"Redish has done her homework and created a thorough overview of the issues in writing for the Web. Ironically, I must recommend that you read her every word so that you can find out why your customers won't read very many words on your website -- and what to do about it." -- Jakob Nielsen, Principal, Nielsen Norman Group "There are at least twelve billion web pages out there. Twelve billion voices talking, but saying mostly nothing. If just 1% of those pages followed Ginny's practical, clear advice, the world would be a better place. Fortunately, you can follow her advice for 100% of your own site's pages, so pick up a copy of Letting Go of the Words and start communicating effectively today." --Lou Rosenfeld, co-author, Information Architecture for the World Wide Web
About the Author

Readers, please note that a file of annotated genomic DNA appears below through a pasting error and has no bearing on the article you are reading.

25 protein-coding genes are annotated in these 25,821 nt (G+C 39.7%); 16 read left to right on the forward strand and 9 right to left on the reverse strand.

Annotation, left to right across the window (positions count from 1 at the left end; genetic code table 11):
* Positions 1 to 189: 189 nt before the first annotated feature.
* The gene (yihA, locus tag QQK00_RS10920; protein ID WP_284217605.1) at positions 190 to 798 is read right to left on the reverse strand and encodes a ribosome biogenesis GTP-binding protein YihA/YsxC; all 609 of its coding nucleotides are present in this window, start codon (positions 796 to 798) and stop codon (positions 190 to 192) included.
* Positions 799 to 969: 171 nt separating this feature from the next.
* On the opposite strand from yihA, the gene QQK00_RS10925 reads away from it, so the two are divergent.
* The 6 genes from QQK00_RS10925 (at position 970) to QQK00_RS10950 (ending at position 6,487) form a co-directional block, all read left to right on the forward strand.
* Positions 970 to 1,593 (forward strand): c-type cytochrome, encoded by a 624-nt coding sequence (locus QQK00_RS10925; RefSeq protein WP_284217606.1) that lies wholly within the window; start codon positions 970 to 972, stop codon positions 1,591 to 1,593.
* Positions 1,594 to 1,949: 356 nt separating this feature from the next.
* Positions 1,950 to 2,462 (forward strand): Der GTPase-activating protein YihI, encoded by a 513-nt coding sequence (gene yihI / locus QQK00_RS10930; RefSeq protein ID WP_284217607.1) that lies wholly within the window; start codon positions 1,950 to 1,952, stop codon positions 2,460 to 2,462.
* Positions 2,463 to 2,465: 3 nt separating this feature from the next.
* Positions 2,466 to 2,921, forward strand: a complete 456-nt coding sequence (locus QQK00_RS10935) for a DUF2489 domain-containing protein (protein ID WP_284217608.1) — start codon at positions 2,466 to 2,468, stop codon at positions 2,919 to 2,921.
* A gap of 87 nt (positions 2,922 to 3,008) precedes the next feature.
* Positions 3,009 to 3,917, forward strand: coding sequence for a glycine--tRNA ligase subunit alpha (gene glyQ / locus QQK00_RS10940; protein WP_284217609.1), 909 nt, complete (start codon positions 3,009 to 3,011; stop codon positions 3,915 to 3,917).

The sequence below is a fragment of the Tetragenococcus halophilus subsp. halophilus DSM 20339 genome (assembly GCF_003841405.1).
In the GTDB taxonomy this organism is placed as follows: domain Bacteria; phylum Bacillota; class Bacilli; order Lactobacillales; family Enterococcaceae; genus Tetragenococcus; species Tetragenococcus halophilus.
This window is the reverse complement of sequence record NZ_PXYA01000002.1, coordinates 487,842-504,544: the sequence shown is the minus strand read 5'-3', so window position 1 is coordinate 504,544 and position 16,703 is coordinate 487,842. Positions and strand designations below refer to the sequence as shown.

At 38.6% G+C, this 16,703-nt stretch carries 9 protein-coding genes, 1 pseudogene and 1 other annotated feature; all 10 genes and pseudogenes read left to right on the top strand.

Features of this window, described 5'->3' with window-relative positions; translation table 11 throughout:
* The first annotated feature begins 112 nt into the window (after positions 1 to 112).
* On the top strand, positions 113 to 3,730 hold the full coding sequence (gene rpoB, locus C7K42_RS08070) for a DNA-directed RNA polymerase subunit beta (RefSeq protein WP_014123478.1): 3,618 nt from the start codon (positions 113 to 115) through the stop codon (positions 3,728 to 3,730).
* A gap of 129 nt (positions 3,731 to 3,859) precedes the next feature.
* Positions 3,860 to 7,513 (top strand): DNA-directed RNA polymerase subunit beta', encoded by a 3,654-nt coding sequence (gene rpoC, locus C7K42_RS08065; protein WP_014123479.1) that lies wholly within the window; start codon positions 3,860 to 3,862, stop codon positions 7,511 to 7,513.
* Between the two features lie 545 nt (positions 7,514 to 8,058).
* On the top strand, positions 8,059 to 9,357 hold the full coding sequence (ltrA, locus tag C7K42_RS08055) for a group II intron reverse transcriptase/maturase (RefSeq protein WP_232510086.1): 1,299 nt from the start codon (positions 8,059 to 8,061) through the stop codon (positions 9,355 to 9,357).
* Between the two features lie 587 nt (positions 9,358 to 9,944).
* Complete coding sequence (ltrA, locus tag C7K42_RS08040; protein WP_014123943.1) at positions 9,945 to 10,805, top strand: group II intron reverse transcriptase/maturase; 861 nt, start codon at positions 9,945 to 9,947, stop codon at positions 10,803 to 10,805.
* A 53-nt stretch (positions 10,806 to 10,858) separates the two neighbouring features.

Janice (Ginny) Redish has been helping clients and colleagues communicate clearly for more than 20 years. For the past ten years, her focus has been helping people create usable and useful web sites. A linguist by training, Ginny is passionate about understanding how people think, how people read, how people use web sites - and helping clients write web content that meets web users' needs in the ways in which they work. Ginny loves to teach and mentor - and to practice what she preaches. She turns research into practical guidelines that her clients and students can apply immediately to their web sites. Ginny's earlier books received rave reviews for being easy to read and easy to use, as well as comprehensive and full of great advice. She is co-author of two classic books on usability: * A Practical Guide to Usability Testing (with Joseph Dumas) * User and Task Analysis for Interface Design (with JoAnn Hackos) She is also the author of the section on writing on www.usability.gov. Ginny's work and leadership in the usability and plain language communities have earned her numerous awards, including the Rigo Award from the ACM Special Interest Group on the Design of Communication and the Alfred N. Goldsmith Award from the IEEE Professional Communication Society. Ginny is a Fellow of the Society for Technical Communication and a past member of the Board of Directors of both the Society for Technical Communication and the Usability Professionals' Association.